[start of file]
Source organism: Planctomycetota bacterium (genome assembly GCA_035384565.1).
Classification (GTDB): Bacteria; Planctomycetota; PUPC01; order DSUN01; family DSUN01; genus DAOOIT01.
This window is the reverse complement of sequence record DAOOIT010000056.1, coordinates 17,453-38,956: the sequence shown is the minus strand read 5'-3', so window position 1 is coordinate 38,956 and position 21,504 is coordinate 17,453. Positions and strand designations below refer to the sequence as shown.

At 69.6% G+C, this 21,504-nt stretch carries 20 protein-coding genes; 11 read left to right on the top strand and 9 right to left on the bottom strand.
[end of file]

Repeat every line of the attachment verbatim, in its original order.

Source organism: Planctomycetota bacterium (genome assembly GCA_035384565.1).
Classification (GTDB): Bacteria; Planctomycetota; PUPC01; order DSUN01; family DSUN01; genus DAOOIT01.
This window is the reverse complement of sequence record DAOOIT010000056.1, coordinates 17,453-38,956: the sequence shown is the minus strand read 5'-3', so window position 1 is coordinate 38,956 and position 21,504 is coordinate 17,453. Positions and strand designations below refer to the sequence as shown.

At 69.6% G+C, this 21,504-nt stretch carries 20 protein-coding genes; 11 read left to right on the top strand and 9 right to left on the bottom strand.